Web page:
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Canonical Transfer and Multiscale Energetics for Primitive and Quasigeostrophic Atmospheres

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  • 1 School of Marine Sciences, and School of Atmospheric Sciences, Nanjing Institute of Meteorology, Nanjing, China
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Abstract

The past years have seen the success of a novel and rigorous localized multiscale energetics formalism in a variety of ocean and engineering fluid applications. In a self-contained way, this study introduces it to the atmospheric dynamical diagnostics, with important theoretical updates and clarifications of some common misconceptions about multiscale energy. Multiscale equations are derived using a new analysis apparatus—namely, multiscale window transform—with respect to both the primitive equation and quasigeostrophic models. A reconstruction of the “atomic” energy fluxes on the multiple scale windows allows for a natural and unique separation of the in-scale transports and cross-scale transfers from the intertwined nonlinear processes. The resulting energy transfers bear a Lie bracket form, reminiscent of the Poisson bracket in Hamiltonian mechanics; hence, we would call them “canonical.” A canonical transfer process is a mere redistribution of energy among scale windows, without generating or destroying energy as a whole. By classification, a multiscale energetic cycle comprises available potential energy (APE) transport, kinetic energy (KE) transport, pressure work, buoyancy conversion, work done by external forcing and friction, and the cross-scale canonical transfers of APE and KE, which correspond respectively to the baroclinic and barotropic instabilities in geophysical fluid dynamics. A buoyancy conversion takes place in an individual window only, bridging the two types of energy, namely, KE and APE; it does not involve any processes among different scale windows and is hence basically not related to instabilities. This formalism is exemplified with a preliminary application to the study of the Madden–Julian oscillation.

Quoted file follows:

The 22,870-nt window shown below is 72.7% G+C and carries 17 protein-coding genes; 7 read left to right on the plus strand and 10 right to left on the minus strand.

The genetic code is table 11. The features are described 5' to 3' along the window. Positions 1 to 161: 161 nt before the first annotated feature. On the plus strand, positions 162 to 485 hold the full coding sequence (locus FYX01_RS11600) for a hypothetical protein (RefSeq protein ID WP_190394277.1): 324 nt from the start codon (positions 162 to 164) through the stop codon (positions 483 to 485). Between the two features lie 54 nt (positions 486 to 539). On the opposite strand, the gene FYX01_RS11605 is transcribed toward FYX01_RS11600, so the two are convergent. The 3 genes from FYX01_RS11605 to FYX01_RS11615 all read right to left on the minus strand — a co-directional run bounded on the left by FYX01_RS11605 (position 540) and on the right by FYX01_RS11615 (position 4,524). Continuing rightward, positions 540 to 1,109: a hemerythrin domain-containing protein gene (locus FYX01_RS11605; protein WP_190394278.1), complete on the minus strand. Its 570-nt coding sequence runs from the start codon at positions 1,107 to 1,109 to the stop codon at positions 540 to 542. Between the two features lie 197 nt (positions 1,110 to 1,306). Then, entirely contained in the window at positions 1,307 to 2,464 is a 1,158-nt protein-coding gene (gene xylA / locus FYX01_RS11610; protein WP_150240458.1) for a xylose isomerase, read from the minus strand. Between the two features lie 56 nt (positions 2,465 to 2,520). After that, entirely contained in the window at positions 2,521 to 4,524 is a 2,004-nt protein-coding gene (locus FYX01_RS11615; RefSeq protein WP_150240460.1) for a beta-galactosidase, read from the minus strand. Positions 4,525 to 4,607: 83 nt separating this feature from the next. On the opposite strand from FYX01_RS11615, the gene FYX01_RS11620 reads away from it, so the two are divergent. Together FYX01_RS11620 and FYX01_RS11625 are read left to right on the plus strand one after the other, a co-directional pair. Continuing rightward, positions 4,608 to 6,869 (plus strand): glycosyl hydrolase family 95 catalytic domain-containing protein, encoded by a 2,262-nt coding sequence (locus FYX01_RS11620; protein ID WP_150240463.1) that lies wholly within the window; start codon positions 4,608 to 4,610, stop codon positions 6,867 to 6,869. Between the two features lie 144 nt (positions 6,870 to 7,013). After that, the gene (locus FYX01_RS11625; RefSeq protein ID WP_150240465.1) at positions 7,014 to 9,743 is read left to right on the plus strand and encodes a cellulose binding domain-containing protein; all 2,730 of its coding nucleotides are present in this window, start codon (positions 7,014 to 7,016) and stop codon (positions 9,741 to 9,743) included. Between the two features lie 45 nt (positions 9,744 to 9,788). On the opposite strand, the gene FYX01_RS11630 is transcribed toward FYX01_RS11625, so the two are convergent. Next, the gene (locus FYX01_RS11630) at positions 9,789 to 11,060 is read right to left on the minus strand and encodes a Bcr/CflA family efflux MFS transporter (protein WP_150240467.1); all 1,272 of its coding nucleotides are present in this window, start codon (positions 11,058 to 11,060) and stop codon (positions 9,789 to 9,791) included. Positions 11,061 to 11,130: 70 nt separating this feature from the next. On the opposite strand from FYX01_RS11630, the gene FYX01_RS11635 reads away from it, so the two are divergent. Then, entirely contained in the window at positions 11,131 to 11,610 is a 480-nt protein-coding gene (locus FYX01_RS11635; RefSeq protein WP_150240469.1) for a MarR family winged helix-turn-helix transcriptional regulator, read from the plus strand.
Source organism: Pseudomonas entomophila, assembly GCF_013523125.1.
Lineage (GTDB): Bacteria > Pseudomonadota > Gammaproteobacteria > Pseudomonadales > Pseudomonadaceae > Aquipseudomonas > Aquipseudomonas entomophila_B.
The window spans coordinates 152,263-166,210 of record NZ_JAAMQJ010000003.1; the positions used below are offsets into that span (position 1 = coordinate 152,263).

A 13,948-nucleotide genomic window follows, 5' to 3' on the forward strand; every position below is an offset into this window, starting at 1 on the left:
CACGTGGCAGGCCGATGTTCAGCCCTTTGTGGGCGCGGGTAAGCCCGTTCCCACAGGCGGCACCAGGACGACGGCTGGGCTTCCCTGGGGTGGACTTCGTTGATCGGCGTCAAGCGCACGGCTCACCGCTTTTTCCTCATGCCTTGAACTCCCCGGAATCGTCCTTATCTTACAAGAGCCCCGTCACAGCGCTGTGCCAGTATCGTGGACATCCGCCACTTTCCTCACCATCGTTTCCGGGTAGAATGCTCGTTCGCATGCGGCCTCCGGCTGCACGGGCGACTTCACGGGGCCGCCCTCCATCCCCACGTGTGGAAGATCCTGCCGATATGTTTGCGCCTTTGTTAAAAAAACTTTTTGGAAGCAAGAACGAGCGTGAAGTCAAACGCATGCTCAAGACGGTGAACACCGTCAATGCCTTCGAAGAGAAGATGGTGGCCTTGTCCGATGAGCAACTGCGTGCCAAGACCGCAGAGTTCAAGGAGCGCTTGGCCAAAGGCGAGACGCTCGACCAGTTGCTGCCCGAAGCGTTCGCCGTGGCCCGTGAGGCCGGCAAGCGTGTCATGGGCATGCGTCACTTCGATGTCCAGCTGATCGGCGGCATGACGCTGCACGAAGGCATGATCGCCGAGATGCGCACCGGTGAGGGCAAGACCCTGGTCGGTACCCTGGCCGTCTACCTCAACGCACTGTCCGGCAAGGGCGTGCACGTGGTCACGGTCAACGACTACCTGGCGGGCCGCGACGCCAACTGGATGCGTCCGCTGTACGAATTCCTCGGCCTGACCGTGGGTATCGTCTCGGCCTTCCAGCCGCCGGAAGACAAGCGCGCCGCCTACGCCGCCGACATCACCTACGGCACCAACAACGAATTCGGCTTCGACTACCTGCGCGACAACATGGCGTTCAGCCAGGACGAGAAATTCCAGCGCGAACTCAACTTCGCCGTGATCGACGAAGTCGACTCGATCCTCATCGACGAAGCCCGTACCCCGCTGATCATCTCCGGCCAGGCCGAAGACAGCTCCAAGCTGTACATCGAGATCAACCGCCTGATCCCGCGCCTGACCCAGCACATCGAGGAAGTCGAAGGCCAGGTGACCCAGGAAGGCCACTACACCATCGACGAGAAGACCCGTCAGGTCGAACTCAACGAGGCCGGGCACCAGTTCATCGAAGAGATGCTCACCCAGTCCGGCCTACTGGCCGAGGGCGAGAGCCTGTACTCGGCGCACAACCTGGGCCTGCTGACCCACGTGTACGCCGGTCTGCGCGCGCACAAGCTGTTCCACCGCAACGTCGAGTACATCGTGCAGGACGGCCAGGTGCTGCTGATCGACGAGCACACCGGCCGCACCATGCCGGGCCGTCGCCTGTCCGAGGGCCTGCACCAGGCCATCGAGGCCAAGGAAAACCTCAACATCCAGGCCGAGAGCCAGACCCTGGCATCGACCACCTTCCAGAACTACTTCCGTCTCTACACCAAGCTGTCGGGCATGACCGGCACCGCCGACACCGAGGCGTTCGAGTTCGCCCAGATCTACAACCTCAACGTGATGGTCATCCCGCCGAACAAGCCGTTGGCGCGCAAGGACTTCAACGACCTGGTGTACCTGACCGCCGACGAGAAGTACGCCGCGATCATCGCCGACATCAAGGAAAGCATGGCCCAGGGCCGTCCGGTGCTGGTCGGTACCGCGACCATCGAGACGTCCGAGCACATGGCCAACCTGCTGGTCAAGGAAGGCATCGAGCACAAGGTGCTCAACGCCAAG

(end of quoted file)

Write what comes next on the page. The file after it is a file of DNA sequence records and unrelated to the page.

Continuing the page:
Denotes Open Access content.

Corresponding author address: X. San Liang, Center for Ocean-Atmosphere Dynamical Studies, S-308 Wende Building, Nanjing Institute of Meteorology, 219 Ningliu Blvd., Nanjing 210044, China. E-mail: san@pacific.harvard.edu

Abstract

The past years have seen the success of a novel and rigorous localized multiscale energetics formalism in a variety of ocean and engineering fluid applications. In a self-contained way, this study introduces it to the atmospheric dynamical diagnostics, with important theoretical updates and clarifications of some common misconceptions about multiscale energy. Multiscale equations are derived using a new analysis apparatus—namely, multiscale window transform—with respect to both the primitive equation and quasigeostrophic models. A reconstruction of the “atomic” energy fluxes on the multiple scale windows allows for a natural and unique separation of the in-scale transports and cross-scale transfers from the intertwined nonlinear processes. The resulting energy transfers bear a Lie bracket form, reminiscent of the Poisson bracket in Hamiltonian mechanics; hence, we would call them “canonical.” A canonical transfer process is a mere redistribution of energy among scale windows, without generating or destroying energy as a whole. By classification, a multiscale energetic cycle comprises available potential energy (APE) transport, kinetic energy (KE) transport, pressure work, buoyancy conversion, work done by external forcing and friction, and the cross-scale canonical transfers of APE and KE, which correspond respectively to the baroclinic and barotropic instabilities in geophysical fluid dynamics. A buoyancy conversion takes place in an individual window only, bridging the two types of energy, namely, KE and APE; it does not involve any processes among different scale windows and is hence basically not related to instabilities. This formalism is exemplified with a preliminary application to the study of the Madden–Julian oscillation.

Denotes Open Access content.

Corresponding author address: X. San Liang, Center for Ocean-Atmosphere Dynamical Studies, S-308 Wende Building, Nanjing Institute of Meteorology, 219 Ningliu Blvd., Nanjing 210044, China. E-mail: san@pacific.harvard.edu
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